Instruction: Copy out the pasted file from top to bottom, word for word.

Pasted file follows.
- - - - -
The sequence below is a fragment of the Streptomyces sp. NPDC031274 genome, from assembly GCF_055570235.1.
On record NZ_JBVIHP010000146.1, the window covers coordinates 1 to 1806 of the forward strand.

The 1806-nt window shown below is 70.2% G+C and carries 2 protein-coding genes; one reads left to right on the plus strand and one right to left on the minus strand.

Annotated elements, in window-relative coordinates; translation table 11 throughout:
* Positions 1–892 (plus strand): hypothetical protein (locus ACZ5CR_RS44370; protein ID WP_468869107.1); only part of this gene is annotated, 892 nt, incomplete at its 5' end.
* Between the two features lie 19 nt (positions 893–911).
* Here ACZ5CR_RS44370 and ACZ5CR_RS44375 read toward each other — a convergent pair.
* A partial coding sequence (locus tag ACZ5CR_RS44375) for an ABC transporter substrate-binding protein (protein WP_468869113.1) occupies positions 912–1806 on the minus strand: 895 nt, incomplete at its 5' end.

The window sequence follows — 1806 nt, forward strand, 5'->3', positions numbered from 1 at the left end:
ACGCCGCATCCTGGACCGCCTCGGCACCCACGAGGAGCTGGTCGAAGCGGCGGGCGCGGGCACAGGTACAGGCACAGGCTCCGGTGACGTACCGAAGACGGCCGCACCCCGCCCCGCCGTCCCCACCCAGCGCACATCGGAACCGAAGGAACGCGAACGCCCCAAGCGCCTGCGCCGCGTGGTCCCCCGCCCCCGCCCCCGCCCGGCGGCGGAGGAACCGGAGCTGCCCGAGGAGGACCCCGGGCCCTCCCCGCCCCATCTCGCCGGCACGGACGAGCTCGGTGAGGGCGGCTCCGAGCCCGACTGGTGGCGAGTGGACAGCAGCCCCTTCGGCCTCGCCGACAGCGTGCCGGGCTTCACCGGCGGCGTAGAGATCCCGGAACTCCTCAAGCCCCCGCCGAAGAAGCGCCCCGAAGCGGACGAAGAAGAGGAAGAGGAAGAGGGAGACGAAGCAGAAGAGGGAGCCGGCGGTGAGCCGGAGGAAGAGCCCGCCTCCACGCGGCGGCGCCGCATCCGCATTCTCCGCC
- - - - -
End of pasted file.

The sequence below is a fragment of the Streptomyces sp. NPDC031274 genome, from assembly GCF_055570235.1.
On record NZ_JBVIHP010000146.1, the window covers coordinates 1 to 1806 of the forward strand.

The 1806-nt window shown below is 70.2% G+C and carries 2 protein-coding genes; one reads left to right on the plus strand and one right to left on the minus strand.

Annotated elements, in window-relative coordinates; translation table 11 throughout:
* Positions 1–892 (plus strand): hypothetical protein (locus ACZ5CR_RS44370; protein ID WP_468869107.1); only part of this gene is annotated, 892 nt, incomplete at its 5' end.
* Between the two features lie 19 nt (positions 893–911).
* Here ACZ5CR_RS44370 and ACZ5CR_RS44375 read toward each other — a convergent pair.
* A partial coding sequence (locus tag ACZ5CR_RS44375) for an ABC transporter substrate-binding protein (protein WP_468869113.1) occupies positions 912–1806 on the minus strand: 895 nt, incomplete at its 5' end.

The window sequence follows — 1806 nt, forward strand, 5'->3', positions numbered from 1 at the left end:
ACGCCGCATCCTGGACCGCCTCGGCACCCACGAGGAGCTGGTCGAAGCGGCGGGCGCGGGCACAGGTACAGGCACAGGCTCCGGTGACGTACCGAAGACGGCCGCACCCCGCCCCGCCGTCCCCACCCAGCGCACATCGGAACCGAAGGAACGCGAACGCCCCAAGCGCCTGCGCCGCGTGGTCCCCCGCCCCCGCCCCCGCCCGGCGGCGGAGGAACCGGAGCTGCCCGAGGAGGACCCCGGGCCCTCCCCGCCCCATCTCGCCGGCACGGACGAGCTCGGTGAGGGCGGCTCCGAGCCCGACTGGTGGCGAGTGGACAGCAGCCCCTTCGGCCTCGCCGACAGCGTGCCGGGCTTCACCGGCGGCGTAGAGATCCCGGAACTCCTCAAGCCCCCGCCGAAGAAGCGCCCCGAAGCGGACGAAGAAGAGGAAGAGGAAGAGGGAGACGAAGCAGAAGAGGGAGCCGGCGGTGAGCCGGAGGAAGAGCCCGCCTCCACGCGGCGGCGCCGCATCCGCATTCTCCGCC